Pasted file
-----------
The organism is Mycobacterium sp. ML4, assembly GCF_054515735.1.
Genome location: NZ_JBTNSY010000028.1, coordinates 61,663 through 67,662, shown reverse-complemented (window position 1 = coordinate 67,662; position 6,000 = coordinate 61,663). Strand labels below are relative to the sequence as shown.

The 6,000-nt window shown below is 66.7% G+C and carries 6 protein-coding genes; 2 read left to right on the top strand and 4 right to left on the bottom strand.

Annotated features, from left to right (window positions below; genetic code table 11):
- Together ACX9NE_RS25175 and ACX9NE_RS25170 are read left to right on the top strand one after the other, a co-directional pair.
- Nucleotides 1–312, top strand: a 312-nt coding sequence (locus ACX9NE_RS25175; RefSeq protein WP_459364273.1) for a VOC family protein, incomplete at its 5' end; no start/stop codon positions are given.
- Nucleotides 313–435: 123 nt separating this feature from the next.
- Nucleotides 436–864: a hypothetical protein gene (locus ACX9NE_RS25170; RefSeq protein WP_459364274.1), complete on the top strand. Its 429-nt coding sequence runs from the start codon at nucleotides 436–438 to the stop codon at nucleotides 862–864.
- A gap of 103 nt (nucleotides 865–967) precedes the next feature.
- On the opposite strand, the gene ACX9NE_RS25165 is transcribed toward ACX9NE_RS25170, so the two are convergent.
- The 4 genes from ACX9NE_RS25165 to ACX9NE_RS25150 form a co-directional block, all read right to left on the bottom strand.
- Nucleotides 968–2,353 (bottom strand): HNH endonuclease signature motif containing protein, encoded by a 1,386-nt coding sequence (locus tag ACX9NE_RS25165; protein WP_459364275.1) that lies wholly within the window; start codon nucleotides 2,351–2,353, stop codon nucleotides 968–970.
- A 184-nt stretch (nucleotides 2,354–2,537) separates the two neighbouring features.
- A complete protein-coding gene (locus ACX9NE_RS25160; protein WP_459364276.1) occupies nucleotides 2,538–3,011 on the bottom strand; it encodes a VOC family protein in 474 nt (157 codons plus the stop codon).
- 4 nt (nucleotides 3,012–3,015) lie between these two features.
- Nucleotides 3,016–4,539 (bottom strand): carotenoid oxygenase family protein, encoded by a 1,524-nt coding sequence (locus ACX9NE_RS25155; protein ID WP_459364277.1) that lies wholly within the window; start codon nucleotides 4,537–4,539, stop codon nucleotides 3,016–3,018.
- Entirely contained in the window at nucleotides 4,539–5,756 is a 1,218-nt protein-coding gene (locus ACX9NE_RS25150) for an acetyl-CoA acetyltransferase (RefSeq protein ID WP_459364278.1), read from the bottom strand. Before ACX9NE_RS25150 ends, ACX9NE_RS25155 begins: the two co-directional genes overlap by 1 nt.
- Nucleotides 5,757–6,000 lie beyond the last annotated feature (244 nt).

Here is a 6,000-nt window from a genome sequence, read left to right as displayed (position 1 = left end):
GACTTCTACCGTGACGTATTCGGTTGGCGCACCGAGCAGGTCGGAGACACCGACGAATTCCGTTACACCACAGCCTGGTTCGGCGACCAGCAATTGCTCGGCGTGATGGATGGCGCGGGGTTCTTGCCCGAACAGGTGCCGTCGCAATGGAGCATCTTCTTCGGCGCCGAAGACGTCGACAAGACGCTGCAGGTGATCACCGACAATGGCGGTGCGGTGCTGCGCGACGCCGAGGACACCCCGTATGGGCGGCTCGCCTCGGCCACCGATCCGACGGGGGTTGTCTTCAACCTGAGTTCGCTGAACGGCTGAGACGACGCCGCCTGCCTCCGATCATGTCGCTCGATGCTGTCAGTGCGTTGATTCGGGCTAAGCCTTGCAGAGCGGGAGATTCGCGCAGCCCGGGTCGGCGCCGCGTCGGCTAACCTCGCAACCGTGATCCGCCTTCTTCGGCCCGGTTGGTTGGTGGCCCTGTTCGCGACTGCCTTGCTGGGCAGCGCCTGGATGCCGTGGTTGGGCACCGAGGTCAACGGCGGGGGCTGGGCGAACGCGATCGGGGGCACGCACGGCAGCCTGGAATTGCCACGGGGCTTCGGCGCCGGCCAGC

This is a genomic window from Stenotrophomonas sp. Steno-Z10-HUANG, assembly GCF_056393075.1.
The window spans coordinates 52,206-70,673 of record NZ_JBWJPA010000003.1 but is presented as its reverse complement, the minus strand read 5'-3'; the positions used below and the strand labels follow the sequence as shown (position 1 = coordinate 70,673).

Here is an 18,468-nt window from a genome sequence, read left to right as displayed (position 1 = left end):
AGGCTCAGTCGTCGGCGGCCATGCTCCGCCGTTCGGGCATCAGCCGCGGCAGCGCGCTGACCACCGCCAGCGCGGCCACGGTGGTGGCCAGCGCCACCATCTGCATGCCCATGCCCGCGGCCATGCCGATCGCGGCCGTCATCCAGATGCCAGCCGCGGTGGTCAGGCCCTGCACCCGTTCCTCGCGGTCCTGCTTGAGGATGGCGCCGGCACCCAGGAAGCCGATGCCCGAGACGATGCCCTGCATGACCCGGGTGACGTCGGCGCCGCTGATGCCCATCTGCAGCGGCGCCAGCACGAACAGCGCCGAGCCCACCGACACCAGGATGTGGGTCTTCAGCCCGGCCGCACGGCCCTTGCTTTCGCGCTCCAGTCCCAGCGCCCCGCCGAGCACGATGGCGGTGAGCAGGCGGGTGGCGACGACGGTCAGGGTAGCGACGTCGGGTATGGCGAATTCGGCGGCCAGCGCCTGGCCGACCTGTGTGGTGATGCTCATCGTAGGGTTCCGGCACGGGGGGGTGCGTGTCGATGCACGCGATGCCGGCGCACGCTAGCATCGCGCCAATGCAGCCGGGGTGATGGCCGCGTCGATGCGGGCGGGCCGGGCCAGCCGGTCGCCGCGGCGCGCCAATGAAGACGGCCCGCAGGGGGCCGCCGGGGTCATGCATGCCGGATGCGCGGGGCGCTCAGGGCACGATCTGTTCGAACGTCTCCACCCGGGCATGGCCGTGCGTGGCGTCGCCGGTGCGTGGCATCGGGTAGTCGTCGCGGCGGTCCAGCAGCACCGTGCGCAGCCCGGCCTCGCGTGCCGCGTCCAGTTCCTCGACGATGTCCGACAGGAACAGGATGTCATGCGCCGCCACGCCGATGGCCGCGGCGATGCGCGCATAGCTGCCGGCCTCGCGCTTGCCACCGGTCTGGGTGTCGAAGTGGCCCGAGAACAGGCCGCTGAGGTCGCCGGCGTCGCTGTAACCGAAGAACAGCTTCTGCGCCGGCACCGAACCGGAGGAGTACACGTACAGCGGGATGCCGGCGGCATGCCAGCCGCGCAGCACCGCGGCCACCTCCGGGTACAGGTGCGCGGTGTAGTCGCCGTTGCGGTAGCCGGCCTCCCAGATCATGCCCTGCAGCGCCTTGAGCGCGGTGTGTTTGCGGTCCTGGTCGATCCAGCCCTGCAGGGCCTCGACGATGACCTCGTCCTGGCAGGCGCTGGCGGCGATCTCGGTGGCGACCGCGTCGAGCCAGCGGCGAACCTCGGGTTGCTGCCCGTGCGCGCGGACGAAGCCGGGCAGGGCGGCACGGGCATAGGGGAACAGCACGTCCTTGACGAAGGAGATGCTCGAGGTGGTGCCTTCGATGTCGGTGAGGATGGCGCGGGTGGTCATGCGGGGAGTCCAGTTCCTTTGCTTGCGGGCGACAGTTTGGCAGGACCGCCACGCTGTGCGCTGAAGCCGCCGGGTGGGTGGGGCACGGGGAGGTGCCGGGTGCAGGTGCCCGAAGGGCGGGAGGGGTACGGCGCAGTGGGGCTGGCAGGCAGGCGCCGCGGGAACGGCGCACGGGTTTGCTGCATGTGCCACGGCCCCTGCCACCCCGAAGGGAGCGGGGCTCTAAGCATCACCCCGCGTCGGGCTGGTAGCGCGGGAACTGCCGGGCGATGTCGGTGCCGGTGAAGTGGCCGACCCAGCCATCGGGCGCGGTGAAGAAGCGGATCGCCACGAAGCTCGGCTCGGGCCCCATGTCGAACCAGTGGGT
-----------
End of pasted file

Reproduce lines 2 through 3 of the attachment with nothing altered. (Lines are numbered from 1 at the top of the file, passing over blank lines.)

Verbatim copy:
Genome location: NZ_JBTNSY010000028.1, coordinates 61,663 through 67,662, shown reverse-complemented (window position 1 = coordinate 67,662; position 6,000 = coordinate 61,663). Strand labels below are relative to the sequence as shown.

The 6,000-nt window shown below is 66.7% G+C and carries 6 protein-coding genes; 2 read left to right on the top strand and 4 right to left on the bottom strand.